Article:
Thinking about English Primary education, trees, writing and cycling.
Tuesday, 19 May 2009
Between mountain and sea
They wound me and bless me with strange gifts
The salt of absence The honey of memory
I wonder how many people these days feel the resonance of the words wound and bless that occur at the climax of this deceptively simple poem? (the full text is a couple of posts back) There was a time when almost everyone would have recognized that the words, used in conjunction, have a religious significance. I cannot hear them without thinking of the images of Jesus that haunted my Catholic childhood, one hand raised in blessing, the other indicating a chest apparently split by a gaping wound which reveals a beating heart within, and which echoes that other wound, the one in Jesus's side which Thomas felt obliged to test by inserting his fingers.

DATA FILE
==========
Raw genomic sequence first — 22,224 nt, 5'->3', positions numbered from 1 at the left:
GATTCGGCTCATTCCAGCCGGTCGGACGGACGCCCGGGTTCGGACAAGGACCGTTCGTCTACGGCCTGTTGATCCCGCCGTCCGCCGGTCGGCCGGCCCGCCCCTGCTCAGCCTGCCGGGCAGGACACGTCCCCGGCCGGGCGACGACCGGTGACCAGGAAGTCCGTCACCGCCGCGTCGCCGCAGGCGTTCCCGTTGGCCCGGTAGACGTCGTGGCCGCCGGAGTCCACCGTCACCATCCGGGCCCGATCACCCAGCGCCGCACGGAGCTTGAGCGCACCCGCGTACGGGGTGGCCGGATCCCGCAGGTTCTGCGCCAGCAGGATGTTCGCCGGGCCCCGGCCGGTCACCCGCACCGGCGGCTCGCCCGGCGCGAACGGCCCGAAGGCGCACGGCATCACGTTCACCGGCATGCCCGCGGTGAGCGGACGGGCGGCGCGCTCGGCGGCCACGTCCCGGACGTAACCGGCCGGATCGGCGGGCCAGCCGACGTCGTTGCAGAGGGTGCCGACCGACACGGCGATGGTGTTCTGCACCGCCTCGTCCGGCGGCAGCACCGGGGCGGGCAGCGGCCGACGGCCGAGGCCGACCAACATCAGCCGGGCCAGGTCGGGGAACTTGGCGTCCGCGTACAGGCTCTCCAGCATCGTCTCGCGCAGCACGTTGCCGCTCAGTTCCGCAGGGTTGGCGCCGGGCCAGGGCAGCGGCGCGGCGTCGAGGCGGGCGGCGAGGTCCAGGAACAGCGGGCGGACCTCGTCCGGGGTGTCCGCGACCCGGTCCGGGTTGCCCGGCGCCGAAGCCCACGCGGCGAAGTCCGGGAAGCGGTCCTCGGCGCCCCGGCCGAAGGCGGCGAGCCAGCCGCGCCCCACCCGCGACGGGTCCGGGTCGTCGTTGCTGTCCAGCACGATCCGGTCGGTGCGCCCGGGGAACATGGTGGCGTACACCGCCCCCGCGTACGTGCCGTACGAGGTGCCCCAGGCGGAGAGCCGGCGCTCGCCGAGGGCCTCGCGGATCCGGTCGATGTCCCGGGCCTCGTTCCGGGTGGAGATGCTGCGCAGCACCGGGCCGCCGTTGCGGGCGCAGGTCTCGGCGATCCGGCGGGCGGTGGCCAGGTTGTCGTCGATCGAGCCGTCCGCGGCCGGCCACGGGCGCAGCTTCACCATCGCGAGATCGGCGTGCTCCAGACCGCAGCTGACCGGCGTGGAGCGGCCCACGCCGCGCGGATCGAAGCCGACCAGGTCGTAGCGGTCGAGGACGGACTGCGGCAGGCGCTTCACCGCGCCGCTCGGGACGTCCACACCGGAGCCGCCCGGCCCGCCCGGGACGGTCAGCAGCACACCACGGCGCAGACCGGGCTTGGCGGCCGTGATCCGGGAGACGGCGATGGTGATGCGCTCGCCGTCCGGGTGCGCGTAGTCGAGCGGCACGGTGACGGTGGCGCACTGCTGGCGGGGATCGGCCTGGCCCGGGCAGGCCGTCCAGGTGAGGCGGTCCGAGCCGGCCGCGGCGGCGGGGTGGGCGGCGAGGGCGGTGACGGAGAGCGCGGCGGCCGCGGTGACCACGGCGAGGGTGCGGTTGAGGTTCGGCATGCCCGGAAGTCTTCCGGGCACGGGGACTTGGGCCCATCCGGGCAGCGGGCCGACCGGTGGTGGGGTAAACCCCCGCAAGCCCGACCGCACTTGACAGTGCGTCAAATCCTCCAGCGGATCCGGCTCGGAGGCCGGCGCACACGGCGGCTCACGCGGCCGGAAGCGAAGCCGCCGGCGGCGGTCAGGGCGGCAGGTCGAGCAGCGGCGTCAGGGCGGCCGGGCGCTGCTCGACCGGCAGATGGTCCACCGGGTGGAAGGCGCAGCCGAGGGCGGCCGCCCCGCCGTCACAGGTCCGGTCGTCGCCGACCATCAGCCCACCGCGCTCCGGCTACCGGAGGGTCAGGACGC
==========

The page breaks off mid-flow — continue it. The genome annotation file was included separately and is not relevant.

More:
Strangely though, I stopped believing in God when I was seven years old, about the time when I made my first confession and God took no punitive action when I failed to admit all my sins. I then proceeded to take my first communion with my soul still stained. I say strangely because I find it hard to imagine myself as a seven-year-old taking that decision about the nature of the universe, and yet I know for sure that I did. And I subsequently continued my career as an altar-boy, both at the local church and in the convent behind our house where I served Mass every morning for several years, absorbing incense and Latin in equal quantities, but the sky never did fall on my head.